Two years ago in Bilbao, and later in Valladolid, I addressed you, Mr President, in a loyal and sincere manner to indicate that the road taken up until that point by the Council was not the right one.  Not because I thought so because I’m “cleverer”, but because that was the feeling among judges. We then asked you to abandon that tiresome journey.

Meanwhile, Francisco de Vitoria was attempting to bring all other colleagues together. We were committed to unity, we tried and we did it, thanks to everyone as we all knew what was truly important.

These have been complicated times.  Someone once said, “Bad times are coming for lyrical poetry.”

For an extended period of time, there have been political gaps, a lack of power, fragmentations.  “The biennium of paralysis,” one journalist called it.  Despite this, judges, associations and, of course, Francisco de Vitoria must do what we do best: work. Work to find solutions based on respect and firmness. To set forth what’s best for Justice and, thus, for society, without forgetting our professional status (obviously).

We couldn’t have done so badly when the rest of the profession, through boards and plenaries, whether members or not, have unanimously supported our proposals and delegated future actions to be taken as appropriate. Now then, despite all of this and in the meanwhile, the Council is doing its own thing. Without crossing any borders.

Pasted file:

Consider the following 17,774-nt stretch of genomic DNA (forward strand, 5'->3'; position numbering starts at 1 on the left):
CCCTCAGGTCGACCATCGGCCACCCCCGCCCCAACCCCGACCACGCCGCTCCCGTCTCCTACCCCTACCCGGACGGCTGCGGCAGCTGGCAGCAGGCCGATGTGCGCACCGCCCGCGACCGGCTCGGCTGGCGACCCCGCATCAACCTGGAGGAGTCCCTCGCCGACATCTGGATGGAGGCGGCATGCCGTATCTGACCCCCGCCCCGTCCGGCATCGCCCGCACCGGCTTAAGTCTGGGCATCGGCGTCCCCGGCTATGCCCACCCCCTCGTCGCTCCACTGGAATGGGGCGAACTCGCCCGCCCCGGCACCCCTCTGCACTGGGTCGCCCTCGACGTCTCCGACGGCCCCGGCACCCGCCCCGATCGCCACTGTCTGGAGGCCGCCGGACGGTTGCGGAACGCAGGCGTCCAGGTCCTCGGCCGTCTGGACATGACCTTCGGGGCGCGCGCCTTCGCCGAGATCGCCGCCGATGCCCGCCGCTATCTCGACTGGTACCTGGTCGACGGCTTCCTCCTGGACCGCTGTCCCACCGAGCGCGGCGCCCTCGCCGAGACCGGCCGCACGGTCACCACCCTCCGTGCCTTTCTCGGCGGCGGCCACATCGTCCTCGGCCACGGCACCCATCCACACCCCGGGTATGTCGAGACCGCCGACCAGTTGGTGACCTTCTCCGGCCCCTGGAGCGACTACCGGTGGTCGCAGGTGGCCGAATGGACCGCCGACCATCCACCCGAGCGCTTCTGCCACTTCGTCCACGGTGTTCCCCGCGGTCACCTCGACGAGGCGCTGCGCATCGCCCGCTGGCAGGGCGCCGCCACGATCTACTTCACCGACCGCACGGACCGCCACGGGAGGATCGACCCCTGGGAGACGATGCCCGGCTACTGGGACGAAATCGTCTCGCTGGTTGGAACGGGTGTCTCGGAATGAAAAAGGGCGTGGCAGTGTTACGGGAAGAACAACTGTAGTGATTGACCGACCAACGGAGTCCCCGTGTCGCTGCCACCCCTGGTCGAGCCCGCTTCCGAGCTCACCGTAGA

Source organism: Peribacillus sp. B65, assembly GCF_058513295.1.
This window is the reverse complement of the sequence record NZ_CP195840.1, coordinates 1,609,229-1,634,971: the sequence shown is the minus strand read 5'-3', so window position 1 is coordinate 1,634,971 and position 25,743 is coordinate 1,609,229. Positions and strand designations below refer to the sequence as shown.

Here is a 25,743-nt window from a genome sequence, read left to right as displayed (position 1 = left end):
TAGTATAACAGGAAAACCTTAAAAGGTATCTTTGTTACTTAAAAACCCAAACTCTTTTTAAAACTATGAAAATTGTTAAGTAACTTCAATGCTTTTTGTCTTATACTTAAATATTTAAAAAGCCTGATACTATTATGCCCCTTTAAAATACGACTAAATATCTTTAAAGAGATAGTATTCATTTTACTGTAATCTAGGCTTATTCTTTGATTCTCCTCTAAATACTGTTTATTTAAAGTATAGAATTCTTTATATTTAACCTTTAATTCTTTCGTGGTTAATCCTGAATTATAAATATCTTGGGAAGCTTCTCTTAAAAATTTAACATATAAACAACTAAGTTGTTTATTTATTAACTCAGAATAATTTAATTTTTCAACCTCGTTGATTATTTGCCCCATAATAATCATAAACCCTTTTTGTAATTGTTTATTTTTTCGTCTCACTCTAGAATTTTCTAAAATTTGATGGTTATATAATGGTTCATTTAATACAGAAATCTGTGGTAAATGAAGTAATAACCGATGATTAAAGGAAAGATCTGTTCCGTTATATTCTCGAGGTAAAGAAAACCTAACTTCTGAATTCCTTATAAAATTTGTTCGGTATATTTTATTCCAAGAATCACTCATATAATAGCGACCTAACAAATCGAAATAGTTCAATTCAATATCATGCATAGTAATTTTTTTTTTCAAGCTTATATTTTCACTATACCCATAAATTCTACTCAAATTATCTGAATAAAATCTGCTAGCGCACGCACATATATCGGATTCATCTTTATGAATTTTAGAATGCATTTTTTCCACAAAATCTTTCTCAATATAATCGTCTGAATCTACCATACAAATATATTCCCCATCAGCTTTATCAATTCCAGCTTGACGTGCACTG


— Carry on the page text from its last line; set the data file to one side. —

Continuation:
We cannot deny –as that would be unfair– that you, as President, have met with us as often as requested, that you have been polite and receptive. But that’s not the issue. The means are important, but if there’s no subject or result, they simply become weak and delicate lines that any brush of air will destroy. The means are not the problem.

The question we ask ourselves is simple. The question is: What has the Council done in the last two years for judges professionally? Unfortunately the answer is much simpler, just seven letters: NOTHING and I mean NOTHING.

True to form, it has sunk its heels in a bureaucratic, administrative, inspectional, coldly institutional atmosphere. “Sticks” have even been thrown, like with the issue of mandatory nominations and associated leaves which, they know all too well, are superfluous measures that won’t resolve any of the essential problems.

Yet after all of this distressing baggage, don’t think we’re going to give up. By conviction, we’re fighters, optimists and perseverant. There’s still time, Mr President. Only a bit, there still is. The support provided by the Council to our colleagues in Catalonia in a real and sincere way shows them which road to take. Mr President: listen to your judges, those wonderful professionals you represent. Roll up your sleeves. Get your hands dirty. Break your neck with whomever may be necessary to improve things. Don’t be intimidated or get anxious when facing the other Powers. Stick with us.  We really mean this. There’s still time, Sir. Listen and act consequently.